Responsible parenting and leadership are a start. In between reaching for the sky (Toy Story rocks).

Screw the darkness. I prefer the lightness of Pop.

Sunday, July 31, 2011

Gotta get out and go, go, go through sun, rain, sleet or snow


The B-hive are Toy Story junkies. All of us. One and all.

(And I write that with nothing but fatherly love and admiration -- Bea is team Woody, by the way).

Although they’re still way too young to get all the adult subtleties, the Mama and me know how sweet and brilliantly written the stories are and how the themes of teamwork and support as well as second, even third chances in life are important and empowering for us all.


And in another medium--the alien technology known as the iPad--there's an amazing interactive storybook we’ve been watching with the elder B, Bea. It’s called The Fantastic Flying Books of Mr. Morris Lessmore and it’s all about the importance and power of reading books and stories.

There's also the current favorites of Yo Gabba Gabba for Bea and Baby Einstein for Bryce.

TV, DVR, movies, shows, on-demand cable, DVD's, video, computers and laptops, downloadable content for the iPad and iPod, the internet itself...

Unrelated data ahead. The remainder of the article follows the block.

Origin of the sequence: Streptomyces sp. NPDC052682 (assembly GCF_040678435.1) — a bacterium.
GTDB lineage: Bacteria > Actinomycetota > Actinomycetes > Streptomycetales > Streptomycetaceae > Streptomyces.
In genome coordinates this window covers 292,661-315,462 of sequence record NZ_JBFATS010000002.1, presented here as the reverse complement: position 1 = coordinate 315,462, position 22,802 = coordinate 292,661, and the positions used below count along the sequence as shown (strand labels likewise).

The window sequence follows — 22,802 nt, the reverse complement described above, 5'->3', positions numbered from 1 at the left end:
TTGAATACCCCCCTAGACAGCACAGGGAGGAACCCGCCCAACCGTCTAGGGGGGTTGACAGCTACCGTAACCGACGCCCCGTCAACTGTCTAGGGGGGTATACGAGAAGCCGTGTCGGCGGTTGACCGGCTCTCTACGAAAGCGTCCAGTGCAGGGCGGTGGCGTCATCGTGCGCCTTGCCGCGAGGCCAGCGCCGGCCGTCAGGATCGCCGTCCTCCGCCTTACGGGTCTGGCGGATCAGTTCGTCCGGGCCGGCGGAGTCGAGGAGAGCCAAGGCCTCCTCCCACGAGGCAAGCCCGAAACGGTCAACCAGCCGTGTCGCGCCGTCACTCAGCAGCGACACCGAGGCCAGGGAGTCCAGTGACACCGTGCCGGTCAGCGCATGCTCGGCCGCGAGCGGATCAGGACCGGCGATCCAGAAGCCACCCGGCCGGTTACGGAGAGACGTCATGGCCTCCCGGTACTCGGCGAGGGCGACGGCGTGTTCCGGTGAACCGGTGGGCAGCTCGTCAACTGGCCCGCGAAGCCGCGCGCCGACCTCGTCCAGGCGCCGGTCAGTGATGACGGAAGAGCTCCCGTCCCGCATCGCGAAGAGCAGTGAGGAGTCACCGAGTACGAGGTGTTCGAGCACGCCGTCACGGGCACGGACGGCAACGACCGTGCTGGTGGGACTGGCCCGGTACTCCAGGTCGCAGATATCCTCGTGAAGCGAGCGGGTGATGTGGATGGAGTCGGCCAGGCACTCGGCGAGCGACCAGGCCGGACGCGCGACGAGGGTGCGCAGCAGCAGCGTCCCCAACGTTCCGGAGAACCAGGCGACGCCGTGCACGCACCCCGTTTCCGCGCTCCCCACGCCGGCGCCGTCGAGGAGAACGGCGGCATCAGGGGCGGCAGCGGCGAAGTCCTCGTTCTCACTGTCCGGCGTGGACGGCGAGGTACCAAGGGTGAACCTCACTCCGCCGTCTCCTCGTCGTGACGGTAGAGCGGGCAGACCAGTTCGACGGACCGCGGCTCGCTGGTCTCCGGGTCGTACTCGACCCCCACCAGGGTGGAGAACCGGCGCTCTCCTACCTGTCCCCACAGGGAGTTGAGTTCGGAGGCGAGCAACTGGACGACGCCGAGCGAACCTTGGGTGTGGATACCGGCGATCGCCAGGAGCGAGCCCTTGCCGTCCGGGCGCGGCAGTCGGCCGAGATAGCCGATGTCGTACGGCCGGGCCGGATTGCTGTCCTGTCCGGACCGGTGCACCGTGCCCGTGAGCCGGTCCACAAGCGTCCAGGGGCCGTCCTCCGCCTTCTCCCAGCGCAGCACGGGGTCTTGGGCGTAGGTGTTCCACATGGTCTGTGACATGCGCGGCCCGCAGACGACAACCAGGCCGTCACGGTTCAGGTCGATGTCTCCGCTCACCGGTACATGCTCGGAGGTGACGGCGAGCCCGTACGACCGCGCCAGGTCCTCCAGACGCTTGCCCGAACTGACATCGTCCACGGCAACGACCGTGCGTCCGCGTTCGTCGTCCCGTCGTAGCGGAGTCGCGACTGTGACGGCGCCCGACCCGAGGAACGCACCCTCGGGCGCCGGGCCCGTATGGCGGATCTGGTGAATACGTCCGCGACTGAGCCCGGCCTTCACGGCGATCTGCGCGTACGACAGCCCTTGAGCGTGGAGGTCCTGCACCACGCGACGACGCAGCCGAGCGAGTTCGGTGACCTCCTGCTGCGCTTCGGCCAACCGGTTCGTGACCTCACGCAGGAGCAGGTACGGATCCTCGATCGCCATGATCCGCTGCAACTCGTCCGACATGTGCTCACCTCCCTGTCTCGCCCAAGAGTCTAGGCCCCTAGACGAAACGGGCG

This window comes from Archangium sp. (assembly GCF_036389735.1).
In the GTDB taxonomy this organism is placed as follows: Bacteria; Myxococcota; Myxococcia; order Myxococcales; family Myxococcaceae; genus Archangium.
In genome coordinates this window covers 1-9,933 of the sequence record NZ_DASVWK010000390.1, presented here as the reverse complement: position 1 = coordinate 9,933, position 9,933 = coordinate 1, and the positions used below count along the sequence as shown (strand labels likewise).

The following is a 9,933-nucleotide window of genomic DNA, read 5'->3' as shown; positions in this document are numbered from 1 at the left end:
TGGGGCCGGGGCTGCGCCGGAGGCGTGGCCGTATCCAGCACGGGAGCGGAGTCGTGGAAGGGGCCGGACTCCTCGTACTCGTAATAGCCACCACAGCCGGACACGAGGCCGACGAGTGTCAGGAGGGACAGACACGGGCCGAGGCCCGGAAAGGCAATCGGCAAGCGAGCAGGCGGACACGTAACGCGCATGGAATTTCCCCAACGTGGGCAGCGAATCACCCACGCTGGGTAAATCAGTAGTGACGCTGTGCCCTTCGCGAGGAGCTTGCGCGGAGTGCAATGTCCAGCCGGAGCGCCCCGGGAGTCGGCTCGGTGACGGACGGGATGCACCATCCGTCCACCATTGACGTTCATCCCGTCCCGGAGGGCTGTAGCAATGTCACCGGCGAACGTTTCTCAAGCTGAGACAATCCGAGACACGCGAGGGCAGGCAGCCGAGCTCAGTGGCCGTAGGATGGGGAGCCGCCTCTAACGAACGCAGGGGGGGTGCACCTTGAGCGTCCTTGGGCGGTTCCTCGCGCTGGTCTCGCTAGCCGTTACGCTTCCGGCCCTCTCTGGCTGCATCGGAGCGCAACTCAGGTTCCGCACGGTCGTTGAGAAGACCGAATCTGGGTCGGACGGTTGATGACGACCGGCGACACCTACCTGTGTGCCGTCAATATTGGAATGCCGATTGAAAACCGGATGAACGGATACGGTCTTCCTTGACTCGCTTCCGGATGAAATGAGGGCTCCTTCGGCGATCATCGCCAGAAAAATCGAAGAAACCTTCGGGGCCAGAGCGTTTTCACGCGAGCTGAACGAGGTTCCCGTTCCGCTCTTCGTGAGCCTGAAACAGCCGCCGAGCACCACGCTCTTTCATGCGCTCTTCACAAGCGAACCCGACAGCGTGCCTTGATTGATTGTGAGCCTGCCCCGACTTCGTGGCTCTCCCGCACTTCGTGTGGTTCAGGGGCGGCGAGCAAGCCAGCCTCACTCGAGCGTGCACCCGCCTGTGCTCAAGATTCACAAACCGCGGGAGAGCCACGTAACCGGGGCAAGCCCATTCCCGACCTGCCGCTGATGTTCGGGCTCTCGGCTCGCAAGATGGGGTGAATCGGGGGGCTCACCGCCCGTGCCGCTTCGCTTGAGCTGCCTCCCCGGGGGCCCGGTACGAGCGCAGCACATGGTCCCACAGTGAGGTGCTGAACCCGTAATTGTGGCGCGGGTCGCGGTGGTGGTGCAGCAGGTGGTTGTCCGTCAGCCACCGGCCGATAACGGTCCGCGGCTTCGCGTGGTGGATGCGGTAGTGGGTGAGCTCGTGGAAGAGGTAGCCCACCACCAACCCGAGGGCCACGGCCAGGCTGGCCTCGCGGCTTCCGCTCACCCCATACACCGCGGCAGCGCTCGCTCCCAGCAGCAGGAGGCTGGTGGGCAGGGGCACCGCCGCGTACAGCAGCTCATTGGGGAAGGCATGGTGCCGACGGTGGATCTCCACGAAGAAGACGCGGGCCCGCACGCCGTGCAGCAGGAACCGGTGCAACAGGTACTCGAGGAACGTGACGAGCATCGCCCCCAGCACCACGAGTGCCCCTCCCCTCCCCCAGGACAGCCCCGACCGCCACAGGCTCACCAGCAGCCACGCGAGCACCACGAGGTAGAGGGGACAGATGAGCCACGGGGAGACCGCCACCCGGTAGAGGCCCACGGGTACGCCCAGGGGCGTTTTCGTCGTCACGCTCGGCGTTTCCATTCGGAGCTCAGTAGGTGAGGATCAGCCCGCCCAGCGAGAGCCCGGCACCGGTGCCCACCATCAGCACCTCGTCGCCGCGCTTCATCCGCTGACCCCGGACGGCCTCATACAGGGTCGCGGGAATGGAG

Hey, Nielsen says more Americans are watching TV than ever before--up 1.2 percent in the last quarter--and they’re spending more time watching TV, too--that’s up 1.9 percent, to a staggering 153-plus hours per month.

And that's just TV.

We do wonder if we're allowing too much of all of the above. Childhood obesity and general lethargy are chronic problems in the US for sure. But the Mama and I grew up with TV--way too much TV and we had only a fraction of the choices the B-hive has today--and yet we were still extemely active.

Because we actually went outside. And did stuff. Active stuff. Like we do now. Brain melting schmelting, too; we've avid readers as well.

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Gotta get out and go, go, go! The Mama is amazing at keeping the kids and me active every single day. Just yesterday we walked to one of the girls favorite parks about a mile away and played, played, played!

Yep, gotta get out and go, go, go through sun, rain, sleet or snow. (Okay, no snow here, but you get my point.)